Proof, .999 Silver
38mm (1-1/2”), 32 grams
HISTORY: On October 12, 1968, the region of the Republic of Equatorial Guinea conceded independence from Spain. Francisco Macías Nguema (1924‒1979) was elected president. On Christmas Eve in 1969, he had 150 alleged coup plotters executed. In July 1970, he created a single-party state.
OBVERSE: “REP. DE GUINEA EQUATORIAL” encircles the upper half of this coin, with two elephant tusks crossed in the center. Above is the country’s coat of arms, showing six stars, a silk cotton tree, and a ribbon below, citing “UNIDAD, PAZ, JUSTICIA” (Unity, Peace, Justice). Beneath the tusks is the denomination “100 PESETAS GUINEANAS.” To the left and right of the tusks are written “LEY 999.9” (.999% silver) and the date “1970.” To the left of the forward tusk is a small oval with the number “1000” in its center, which is the total coins minted.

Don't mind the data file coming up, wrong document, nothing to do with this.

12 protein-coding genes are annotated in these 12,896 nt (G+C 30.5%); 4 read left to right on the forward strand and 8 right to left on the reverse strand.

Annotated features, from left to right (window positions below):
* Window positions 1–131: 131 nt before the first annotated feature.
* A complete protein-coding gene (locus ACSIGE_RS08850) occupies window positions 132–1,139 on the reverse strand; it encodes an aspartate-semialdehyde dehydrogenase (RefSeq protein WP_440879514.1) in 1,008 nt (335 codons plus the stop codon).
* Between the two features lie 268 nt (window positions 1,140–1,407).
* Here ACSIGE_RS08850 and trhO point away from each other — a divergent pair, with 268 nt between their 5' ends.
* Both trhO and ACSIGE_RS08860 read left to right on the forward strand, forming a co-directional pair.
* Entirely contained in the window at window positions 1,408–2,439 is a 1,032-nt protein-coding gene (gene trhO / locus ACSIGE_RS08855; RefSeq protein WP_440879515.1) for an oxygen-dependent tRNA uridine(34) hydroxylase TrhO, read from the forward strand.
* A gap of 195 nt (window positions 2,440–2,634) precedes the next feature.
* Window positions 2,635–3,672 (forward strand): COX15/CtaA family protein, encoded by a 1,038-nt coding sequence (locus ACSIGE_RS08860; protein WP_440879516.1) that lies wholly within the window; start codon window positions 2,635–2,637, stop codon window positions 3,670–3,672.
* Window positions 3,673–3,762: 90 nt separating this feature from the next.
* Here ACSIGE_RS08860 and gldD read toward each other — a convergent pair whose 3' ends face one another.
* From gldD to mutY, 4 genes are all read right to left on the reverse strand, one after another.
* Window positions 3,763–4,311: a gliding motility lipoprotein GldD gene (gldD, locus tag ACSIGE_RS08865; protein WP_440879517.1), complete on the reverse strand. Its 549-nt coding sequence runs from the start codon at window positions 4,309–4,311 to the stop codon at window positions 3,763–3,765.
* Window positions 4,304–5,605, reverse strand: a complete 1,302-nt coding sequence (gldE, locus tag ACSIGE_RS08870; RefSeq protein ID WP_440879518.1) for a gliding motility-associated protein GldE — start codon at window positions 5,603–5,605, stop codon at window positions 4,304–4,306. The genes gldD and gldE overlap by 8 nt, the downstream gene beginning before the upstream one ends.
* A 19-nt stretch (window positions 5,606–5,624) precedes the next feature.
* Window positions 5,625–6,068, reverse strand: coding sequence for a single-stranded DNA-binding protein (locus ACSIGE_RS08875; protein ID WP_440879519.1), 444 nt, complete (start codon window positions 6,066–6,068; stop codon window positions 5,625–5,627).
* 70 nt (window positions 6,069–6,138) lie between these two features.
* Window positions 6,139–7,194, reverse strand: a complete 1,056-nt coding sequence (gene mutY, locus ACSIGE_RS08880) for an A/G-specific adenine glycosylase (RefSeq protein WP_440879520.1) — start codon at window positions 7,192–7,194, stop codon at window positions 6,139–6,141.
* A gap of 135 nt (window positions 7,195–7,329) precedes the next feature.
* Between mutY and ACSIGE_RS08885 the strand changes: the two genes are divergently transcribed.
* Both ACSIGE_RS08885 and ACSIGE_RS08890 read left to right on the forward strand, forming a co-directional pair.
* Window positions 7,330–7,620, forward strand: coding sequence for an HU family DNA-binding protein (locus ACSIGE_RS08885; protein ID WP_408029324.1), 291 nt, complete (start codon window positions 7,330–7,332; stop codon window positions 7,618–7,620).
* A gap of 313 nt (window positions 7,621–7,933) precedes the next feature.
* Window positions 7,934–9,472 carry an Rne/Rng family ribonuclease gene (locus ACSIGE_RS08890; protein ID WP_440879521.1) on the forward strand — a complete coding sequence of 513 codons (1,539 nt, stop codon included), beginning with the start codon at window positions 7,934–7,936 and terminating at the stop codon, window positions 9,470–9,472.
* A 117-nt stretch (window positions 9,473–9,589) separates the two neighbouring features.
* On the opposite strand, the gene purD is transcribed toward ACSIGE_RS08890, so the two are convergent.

REVERSE: It is interesting that, two years after gaining independence from Spanish colonialism, Equatorial Guinea would feature the world-famous La Maja Desnuda on this 1970 coin. The artist, Francisco José de Goya (1746–1828), painted this in late 1790, commissioned by Manuel de Godoy (1767–1851), a former prime minister of Spain. “Maja” generally refers to the lower class of Spanish society.